Riyadh Entertainment

Riyadh, the capital city of Saudi Arabia.  Home to 5 million people give or take a few, with quite a large percentage of those being expatriates from all corners of the globe.  Visitors and relocated expats to Riyadh, after settling in to their hotels or new homes, want to know what there is to see and do in this city.  Hopefully this page will provide some useful information about Riyadh Entertainment.  It is a work in progress page with links to my experiences that will give you a bit of insight on what is available in terms of things to do in this city.  Do note however, that you may have to adapt your definition of ‘entertainment’.

We in the west have turned entertainment into a bit of a technology-fest and an individual based pursuit at that.  Gone are the days of the family gathering around a Snakes and Ladders board, a game of cards or quietly finding and placing pieces on a shared jigsaw puzzle.  All of that we now do on a phone, via an app, alone.

The Saudi version of entertainment is still a group affair.  Ladies  enjoy shopping and coffee, hopefully without the kids in tow.  Blokes boil up qahwa on the fire in the desert after a game of football.  Families lay a picnic mat at the park, waving the kids off to play and expend some pent up energy.  Gossip and laughter, chit chat and food are part and parcel of what can be some excellent down time.  Don’t fall into the habit of decrying Saudi entertainment as some expats tend to do.  Embrace it.  One day you’ll be back in the western rat race wishing you and your family could just stop, chuck the technology and engage with each other.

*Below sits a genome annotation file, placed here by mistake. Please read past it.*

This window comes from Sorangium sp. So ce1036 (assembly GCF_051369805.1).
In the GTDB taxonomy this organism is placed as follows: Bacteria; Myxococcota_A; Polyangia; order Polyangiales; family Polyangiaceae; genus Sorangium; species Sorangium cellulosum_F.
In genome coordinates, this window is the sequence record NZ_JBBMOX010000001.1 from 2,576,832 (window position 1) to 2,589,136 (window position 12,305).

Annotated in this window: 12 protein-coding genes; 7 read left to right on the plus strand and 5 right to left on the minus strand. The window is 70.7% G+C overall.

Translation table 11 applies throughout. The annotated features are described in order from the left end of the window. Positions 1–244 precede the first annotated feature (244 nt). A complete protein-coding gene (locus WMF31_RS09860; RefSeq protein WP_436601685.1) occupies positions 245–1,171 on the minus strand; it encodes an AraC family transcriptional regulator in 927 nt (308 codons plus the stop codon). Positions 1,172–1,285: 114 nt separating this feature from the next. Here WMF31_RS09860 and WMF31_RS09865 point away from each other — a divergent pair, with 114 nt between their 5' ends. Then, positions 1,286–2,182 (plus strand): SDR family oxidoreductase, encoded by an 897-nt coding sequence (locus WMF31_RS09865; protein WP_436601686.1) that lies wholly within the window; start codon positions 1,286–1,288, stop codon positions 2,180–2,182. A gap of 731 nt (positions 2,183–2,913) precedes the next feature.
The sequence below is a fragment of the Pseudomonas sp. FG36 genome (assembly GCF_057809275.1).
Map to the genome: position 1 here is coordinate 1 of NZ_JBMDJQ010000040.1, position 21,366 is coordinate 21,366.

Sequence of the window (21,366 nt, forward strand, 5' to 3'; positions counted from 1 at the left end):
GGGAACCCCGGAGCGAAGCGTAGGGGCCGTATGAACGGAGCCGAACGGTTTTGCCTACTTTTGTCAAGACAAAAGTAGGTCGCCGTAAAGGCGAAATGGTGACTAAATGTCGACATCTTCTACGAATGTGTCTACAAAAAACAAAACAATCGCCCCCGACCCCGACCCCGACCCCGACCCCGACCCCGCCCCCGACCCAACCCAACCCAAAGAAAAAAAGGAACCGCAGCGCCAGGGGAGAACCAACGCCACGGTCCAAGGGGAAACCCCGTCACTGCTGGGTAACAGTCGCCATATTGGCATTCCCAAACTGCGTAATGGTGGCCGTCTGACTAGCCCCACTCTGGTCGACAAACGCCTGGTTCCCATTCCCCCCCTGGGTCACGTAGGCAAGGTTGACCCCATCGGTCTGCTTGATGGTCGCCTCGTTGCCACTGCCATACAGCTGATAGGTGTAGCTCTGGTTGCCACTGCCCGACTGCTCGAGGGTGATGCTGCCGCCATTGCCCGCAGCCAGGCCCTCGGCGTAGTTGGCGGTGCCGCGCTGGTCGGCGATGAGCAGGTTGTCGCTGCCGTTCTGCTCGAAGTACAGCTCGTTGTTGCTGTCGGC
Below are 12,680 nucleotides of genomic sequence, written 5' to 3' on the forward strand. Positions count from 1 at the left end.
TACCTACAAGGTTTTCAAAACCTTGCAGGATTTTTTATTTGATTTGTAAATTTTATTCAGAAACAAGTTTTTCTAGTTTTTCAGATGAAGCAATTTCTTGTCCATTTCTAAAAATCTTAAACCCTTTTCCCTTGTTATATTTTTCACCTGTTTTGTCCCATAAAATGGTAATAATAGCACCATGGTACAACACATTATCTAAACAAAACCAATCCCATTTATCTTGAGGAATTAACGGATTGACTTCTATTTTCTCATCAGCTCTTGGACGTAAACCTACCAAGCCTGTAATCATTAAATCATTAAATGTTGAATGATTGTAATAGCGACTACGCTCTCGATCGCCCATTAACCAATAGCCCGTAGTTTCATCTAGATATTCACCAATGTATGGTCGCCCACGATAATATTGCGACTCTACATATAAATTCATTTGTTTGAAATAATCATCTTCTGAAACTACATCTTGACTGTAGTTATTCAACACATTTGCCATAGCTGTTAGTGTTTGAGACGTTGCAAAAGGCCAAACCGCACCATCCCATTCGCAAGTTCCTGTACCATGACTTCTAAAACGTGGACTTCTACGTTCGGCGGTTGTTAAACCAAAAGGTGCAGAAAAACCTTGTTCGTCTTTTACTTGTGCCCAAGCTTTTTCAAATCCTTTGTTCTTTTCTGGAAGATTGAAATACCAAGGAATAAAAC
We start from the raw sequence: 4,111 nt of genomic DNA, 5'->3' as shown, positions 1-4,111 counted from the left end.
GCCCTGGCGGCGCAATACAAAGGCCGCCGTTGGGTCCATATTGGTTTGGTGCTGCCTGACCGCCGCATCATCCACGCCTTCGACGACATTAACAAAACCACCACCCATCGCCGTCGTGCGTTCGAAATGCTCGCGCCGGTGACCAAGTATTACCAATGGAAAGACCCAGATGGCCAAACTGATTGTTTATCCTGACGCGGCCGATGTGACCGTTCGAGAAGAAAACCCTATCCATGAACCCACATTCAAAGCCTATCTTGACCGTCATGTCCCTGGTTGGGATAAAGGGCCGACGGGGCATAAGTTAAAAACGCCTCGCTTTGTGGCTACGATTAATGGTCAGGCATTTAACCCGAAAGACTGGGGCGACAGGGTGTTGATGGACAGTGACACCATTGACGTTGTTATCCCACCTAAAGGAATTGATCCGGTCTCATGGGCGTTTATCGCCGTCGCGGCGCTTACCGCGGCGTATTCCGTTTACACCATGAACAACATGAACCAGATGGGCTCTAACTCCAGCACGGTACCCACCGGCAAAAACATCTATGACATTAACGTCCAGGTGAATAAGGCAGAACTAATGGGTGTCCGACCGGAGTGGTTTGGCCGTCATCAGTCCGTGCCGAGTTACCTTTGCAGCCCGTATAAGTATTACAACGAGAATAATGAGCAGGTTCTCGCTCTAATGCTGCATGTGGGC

Sure, hidden in the desert are disallowed activities that you will find no directions to on this blog (perhaps not until I’ve left the country for good).  Admittedly, when all you want to do is enjoy a glass of wine with dinner it is possible to get a bit licky lips and complain, just a bit, about how different things are in these parts.  Having to plan dinner with a group of unrelated mixed gender friends out of the public eye can be a tad annoying when heading down the road to the nearest restaurant would be so much eaiser.  But this is the country we live in and, really, if you’ve been here long enough and meet the right kind of people, there are ways around everything.

However,  all that aside, with your new attitude of discovery in play you can still enjoy yourself in Saudi.  But don’t take my word for it.  Go out and see for yourself.   But first, don’t forget to factor in Prayer Times to any activity you may plan.  And second, take a look at my Riyadh Events and Tours page for any upcoming trips, tours or activities.

So, what is there to see in Riyadh?

I have divided the following activities into four parts:

Historic Riyadh

  • Da’riyyah – an important site in Riyadhs history.  Currently undergoing an upgrade, but there is still interesting things to see if you go for a wander one day.  Go have a squizz, we did .

  • Al Musmak Fortress – is a historical landmark standing smack dab in the middle of modern day Saudi.  We enjoyed our stroll through Al Musmuk through the fort before moving on to see what shopping was available across the road in Diirah.  The fort is open from 8am till midday and from 4pm until 9pm Saturday to Thursdays.  There are no longer gender segregated days, you can go whatever day you please.   There is no entrance fee.  GPS co-ordinates to Al Musmak entrance: 24o 37.9’ N, 46o 42.7’ E

  • Riyadh National Museum –  actually a very interesting visit.  I was impressed with Riyadh National Museum.  Recent hours on Google say the museum opens after midday salah every day except Friday and Saturday when it opens at 4pm.   It closes every day at 8pm except Sunday, when it closes at 2pm (don’t ask me why).  Perhaps before heading down that way it might pay to give them a call 011 402 9500. 
  • King Abdulaziz Historical Center – located in an area known as Murabba Park, the center has a two spaces worth visiting those being the Memorial Hall and Murabba Palace.  Murabba Palace has recently re-opened after a very long revamp.  The Memorial Hall is almost always open and houses a few interesting pieces relevant to Saudi history.  The Center is just across from the Riyadh National Museum.
  • Murabba Palace – as mentioned above, this is another part of the King Abdulaziz Historical Center.  We tried to visit the same day we went to the Memorial Hall but it was a ‘No Go’ because they were doing it up.
    Apparently it’s open now.  I’d best get along there.